"I've been interested in the law from an early age," says Bernie Siegan. Though he was twice elected to school office, these early successes did not distract him from a legal career devoted largely to undoing the doings of politicians.
He went to college on the G.I. Bill. "After I was in the army for three years during World War II," he says, "I don't consider that a subsidy at all."
After graduating from the University of Chicago Law School in 1949, Siegan went to work for a law firm. Three years later he formed a partnership with a classmate from law school, dealing largely with real estate law and zoning. It was hands-on experience in an area he would later research and write about.
By 1968, Siegan had become a research fellow in law and economics at the University of Chicago Law School. His research project: the city of Houston, unusual among America's major cities in having no zoning laws. Siegan found little of the disaster theorized by zoning proponents, such as glue factories setting up shop next to houses. And the explanation wasn't difficult to come by: separation of incompatible uses of land was the natural consequence of the economies businesses could realize by locating along transportation arteries and near their suppliers and industrial customers.
In addition to such market forces, Siegan found in Houston the widespread use of private restrictive covenants—agreements among landowners, generally tailored to particular neighborhoods, governing the uses to which their land may be put. Compared with zoning, he noted in his study, these factors determine land use in a more civilized and efficient manner. Zoning contributes to housing shortages and holds down commercial development; it adds paperwork and years and political shenanigans to land-use changes; and, ominously, it is used to exclude "undesirables."
Siegan published the resulting study in 1970 in the Journal of Law and Economics, which journal, Siegan notes, "has had enormous influence in the academic world, which in turn has influenced politics in the direction of deregulation." Then in 1972 Siegan put the word out further with his book Land Use Without Zoning.
In 1971, Siegan's law partner moved to California "to get away from the cold weather." Siegan held out for two more winters, then in 1973 moved to the University of San Diego Law School. "I had practiced law for 23 years," he explains, "and I wanted to teach."
His teaching spans an interesting decade. Law professors, he observes, "are much more knowledgeable and concerned about economics than 10 years ago." In laws schools, "respect and admiration for government programs has lessened substantially." And that bodes well, he notes, for freedom, since most legislators begin as lawyers.
For five years in the mid-1970s, Siegan wrote a weekly syndicated column for the Freedom newspaper chain. A collection of these columns, larded with additional material on law and economics, formed the basis of his 1976 book, Other People's Property.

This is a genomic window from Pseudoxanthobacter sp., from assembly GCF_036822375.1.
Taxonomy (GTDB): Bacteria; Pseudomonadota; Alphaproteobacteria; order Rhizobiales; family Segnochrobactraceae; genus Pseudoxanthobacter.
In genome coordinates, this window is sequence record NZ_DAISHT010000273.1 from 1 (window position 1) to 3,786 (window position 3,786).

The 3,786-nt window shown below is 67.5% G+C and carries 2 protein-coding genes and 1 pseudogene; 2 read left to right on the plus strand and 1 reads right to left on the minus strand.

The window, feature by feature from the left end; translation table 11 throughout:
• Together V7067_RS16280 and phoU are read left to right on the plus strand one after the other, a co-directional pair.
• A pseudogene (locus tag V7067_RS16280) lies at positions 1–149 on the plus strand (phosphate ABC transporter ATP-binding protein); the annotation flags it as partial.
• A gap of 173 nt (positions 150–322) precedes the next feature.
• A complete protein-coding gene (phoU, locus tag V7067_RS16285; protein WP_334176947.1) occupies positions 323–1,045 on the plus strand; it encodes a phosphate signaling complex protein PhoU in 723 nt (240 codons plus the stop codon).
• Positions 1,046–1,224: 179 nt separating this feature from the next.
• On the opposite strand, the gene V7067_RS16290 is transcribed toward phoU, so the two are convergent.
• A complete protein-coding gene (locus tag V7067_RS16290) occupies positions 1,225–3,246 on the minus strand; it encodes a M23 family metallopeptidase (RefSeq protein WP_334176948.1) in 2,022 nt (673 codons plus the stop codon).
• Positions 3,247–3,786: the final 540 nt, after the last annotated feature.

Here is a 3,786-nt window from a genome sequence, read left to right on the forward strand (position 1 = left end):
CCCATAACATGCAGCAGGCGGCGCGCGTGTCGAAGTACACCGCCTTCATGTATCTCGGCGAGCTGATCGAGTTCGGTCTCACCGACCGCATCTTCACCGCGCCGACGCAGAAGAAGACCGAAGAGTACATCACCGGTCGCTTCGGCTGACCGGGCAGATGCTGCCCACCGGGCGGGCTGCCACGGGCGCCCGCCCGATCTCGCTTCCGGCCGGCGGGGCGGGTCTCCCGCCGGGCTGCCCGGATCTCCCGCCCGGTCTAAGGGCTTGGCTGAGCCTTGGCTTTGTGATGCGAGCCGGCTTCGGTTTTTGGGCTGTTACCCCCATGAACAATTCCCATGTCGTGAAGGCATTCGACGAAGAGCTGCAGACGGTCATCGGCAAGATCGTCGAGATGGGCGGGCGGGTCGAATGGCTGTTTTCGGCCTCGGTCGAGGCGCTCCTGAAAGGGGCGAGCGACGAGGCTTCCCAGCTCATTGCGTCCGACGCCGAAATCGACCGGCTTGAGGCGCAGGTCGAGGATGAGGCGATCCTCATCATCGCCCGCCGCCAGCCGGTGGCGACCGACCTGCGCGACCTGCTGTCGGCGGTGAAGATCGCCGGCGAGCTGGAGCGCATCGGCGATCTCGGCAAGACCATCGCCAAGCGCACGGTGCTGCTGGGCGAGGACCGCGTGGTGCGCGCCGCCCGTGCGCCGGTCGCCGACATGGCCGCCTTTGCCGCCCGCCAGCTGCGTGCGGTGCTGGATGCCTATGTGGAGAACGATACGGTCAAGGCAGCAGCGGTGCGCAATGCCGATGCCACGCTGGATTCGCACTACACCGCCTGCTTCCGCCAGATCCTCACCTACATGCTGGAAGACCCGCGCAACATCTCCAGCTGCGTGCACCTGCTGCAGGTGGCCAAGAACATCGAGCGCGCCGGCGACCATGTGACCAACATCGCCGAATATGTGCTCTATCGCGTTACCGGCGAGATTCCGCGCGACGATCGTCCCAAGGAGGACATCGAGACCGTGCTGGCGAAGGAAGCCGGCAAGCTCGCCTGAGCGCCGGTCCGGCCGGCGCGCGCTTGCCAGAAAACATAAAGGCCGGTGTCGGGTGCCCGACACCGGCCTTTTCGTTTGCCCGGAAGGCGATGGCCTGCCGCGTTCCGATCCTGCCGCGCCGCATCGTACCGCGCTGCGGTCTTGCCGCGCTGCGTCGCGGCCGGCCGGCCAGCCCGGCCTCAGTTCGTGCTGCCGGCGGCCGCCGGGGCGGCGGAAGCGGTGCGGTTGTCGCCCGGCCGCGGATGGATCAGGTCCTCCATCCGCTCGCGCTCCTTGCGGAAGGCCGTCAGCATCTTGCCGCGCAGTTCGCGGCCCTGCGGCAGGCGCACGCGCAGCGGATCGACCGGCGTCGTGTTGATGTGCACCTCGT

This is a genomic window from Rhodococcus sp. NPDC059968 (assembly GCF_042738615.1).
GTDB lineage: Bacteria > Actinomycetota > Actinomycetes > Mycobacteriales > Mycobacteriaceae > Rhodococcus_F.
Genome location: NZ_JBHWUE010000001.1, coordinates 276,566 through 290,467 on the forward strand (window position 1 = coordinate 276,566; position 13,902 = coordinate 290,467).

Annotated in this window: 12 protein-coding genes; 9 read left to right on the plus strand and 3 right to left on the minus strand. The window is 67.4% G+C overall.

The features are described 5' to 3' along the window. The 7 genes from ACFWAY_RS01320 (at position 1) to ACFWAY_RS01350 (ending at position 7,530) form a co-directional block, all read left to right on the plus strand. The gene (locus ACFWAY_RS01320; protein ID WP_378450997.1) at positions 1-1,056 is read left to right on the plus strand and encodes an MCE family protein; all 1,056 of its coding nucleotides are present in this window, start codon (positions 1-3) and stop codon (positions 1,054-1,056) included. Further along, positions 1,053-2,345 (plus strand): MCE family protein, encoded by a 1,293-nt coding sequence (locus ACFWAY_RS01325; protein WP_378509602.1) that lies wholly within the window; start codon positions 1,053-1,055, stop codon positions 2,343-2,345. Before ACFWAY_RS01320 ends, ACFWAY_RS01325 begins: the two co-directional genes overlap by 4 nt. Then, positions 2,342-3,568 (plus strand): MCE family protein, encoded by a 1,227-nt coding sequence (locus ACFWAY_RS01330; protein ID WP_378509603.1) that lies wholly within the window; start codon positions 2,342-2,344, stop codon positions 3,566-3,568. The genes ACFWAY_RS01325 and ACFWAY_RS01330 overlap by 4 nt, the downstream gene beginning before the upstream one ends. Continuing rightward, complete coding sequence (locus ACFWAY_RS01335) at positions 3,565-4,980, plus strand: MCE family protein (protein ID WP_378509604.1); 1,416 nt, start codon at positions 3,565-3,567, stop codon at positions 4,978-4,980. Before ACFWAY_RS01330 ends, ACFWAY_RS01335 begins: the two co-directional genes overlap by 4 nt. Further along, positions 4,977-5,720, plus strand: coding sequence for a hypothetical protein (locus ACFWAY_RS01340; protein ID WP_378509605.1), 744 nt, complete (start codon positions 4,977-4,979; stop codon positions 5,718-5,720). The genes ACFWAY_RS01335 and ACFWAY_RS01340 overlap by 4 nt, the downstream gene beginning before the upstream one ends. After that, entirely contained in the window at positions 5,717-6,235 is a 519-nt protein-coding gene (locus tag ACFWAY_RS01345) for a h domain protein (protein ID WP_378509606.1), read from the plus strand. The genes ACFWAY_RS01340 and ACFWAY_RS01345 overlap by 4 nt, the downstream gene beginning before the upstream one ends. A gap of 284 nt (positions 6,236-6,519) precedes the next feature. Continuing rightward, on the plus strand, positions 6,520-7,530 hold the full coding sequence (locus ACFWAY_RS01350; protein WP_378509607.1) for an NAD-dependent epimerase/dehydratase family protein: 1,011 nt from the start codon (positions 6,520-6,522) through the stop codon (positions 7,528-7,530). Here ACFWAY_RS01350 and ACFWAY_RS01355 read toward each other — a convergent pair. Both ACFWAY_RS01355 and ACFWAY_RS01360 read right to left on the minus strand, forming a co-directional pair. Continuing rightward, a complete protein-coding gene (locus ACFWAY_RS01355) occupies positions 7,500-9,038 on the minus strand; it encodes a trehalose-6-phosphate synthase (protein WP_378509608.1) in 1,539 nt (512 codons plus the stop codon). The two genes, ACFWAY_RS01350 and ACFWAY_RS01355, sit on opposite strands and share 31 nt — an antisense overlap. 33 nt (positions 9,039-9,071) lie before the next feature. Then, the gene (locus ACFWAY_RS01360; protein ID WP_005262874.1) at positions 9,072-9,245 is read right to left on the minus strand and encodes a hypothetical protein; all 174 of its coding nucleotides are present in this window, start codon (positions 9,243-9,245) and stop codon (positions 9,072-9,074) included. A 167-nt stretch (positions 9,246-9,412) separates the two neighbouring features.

Siegan has done more than just teach and write about the free market. Several communities have invited him to speak when zoning changes have been considered. In one case, he helped persuade legislators to allow the issue to be settled by a referendum. Zoning more often than not loses when put to a popular vote, notes Siegan. His studies indicate that more-affluent people tend to vote for zoning and poorer people against it.
Recently, Siegan served on the President's Commission on Housing, chairing the committee on regulations. Many members of the commission, which issued its report in 1982, were of similar mind to Siegan. It is, he observes, a refreshing change from 20 years earlier, when "I would speak to the Department of Housing and Urban Development or other agencies, and they were hostile to free enterprise."
Siegan is now a member of the President's Commission on the Bicentennial of the Constitution. It is an appropriate honor. His influential 1981 book, Economic Liberties and the Constitution, has helped to revive the ideas of economic rights and, in legal scholars' lingo, "substantive due process."
From the late 1800s until 1936, explains Siegan, the due process clauses of the 5th and 14th Amendments were taken to protect liberties not specifically mentioned in the Constitution. Since then, however, judges have abdicated their role in protecting citizens from the usurpations of legislators bent on regulating one economic activity after another.
Siegan is currently finishing a book tentatively titled "The Supreme Court's Constitution." "The Court," he contends, "makes its decisions based on three things: the words of the Constitution, the presumed intent of the framers, and whatever the court thinks is desirable. From the beginning, the Court has made the Constitution out to be what it wanted it to be. Judges were as subjective in 1800 as 1986. These are human beings making decisions about enormously important areas. Their attitudes are different now, but the subjectivity is still there."
Although "one of the major objectives of the framers was protecting economic and property rights," he argues, "that intent is no longer being honored by the US Supreme Court." If that changes—if the Emperor troubles himself with a fig leaf at least—it will be in no small part because Bernie Siegan not only said the Emperor has no clothes but proved it.
John Dentinger is a free-lance writer and a columnist for the LA Daily News.